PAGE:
Yet... there we were on short final, fighting bumps and gusts and a little bit high still, with airspeed maybe still a little too high as well, in the flare, holding, holding, and... the bottom fell out. If the 1960s-era Batman were to have a landing like this, one of those KERSPLAT! screens would surely follow.

The result was an unwanted return to the sky to the tune of six feet if it was an inch, and us being already a third of the way down the runway. Two choices, and two choices only, with no time for a prolonged internal debate: 1) try to save the landing by applying a burst of power to level out the parabolically inevitable firm arrival back on the runway, or 2) go around. Easy decision: go around! And, should anyone care, I also have some video evidence from this event that conclusively proves that the sound made by striking a Van's RV-6 onto a concrete runway sounds exactly like someone forgetting about the live mike in the camcorder and yelling "Damn!" Eerie how much it sounds like that. Truly amazing.

The ensuing second landing was graded as "nearly survivable" which, considering the first, was a stellar improvement. So, we were finally on the ground and looking for means of transport to the speedway. I was hoping for a courtesy car, but had brought along the number for Yellow Cab as a fall back. It looked to be a $20+ trip each way from Eagle Creek to the speedway via cab, though. The courtesy car was denied (planning on using it for three hours or so having been unilaterally decided to be a bit too much of a courtesy to ask, after all) but an alternative to the cab offered: a $25, four hour rental car. I didn't even know things like that were available. That was a much better approach than the cab because not only was it cheaper, it offered far more flexibility and efficient use of time. And it was much, much nicer that a courtesy car. I wish more airports would do that!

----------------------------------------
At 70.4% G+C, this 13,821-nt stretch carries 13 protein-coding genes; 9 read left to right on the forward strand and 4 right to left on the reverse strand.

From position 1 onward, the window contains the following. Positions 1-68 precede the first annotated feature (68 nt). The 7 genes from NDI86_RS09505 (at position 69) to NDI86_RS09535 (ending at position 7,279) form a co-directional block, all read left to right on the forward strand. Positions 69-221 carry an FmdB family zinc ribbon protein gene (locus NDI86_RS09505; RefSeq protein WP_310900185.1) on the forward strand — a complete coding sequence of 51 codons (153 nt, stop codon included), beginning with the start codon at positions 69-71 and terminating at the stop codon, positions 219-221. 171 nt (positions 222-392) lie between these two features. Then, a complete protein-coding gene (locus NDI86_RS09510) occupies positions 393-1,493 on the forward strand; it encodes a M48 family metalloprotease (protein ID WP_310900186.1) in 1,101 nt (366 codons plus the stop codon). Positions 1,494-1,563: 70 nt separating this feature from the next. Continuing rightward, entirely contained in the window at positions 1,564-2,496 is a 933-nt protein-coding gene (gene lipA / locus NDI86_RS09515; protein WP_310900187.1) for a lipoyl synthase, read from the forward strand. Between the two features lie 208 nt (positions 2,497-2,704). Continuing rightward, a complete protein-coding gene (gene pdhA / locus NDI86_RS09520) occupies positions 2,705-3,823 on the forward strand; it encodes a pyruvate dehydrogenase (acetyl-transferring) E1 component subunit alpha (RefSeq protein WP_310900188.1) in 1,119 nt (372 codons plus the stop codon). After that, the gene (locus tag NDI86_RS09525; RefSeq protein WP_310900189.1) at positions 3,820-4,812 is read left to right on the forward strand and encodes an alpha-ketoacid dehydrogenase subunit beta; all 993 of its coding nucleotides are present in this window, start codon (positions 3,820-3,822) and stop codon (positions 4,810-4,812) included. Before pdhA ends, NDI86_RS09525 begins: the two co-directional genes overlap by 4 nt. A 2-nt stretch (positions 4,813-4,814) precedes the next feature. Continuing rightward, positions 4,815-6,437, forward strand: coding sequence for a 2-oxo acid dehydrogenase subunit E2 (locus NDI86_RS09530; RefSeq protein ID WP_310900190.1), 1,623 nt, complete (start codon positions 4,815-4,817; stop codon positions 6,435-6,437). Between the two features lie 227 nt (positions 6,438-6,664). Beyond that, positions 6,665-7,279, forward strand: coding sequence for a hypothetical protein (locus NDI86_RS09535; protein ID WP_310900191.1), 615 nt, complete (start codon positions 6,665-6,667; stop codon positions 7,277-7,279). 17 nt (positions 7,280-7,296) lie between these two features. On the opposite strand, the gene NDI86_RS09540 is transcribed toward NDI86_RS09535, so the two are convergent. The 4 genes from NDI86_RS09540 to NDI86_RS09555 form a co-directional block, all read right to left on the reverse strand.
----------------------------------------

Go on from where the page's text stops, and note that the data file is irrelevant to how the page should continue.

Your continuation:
We eventually found the track after a few mis-turns on my part, those caused by the effects of the Espresso finally having worn off more than any failure on the part of the navigator. He can hardly be held responsible if I turn right in response to a directive to turn left, after all. Once found, the entrance to the museum is on the south side of the track between turns one and two. There's a tunnel that goes under the short chute on the track, a security shed populated by a guy whose entire job seems to be to wave at you as you pass, and voila, there it is. It's $3 to get in, open 364 days a year.

I got busy taking pictures, and it's a good thing that I chose some of the less populated areas first. After shooting a couple of hundred pictures down in the lower area, I moved into the upper area, which seemed to be the province of the old-guys-with-else-to-do. I was approached twice by red-jacketed museum attendees asking whether I was a professional photographer or taking pictures for myself. It seems that anyone using something other than a cell phone to take pictures these days is something of an oddity. Anyway, I took it as a compliment (in my normal self-serving way) but it would have been better if they'd asked after looking at my pictures instead of my tripod. It would have been far less of a stretch to eke a sincere compliment out of it that way but hey, I take what I can get.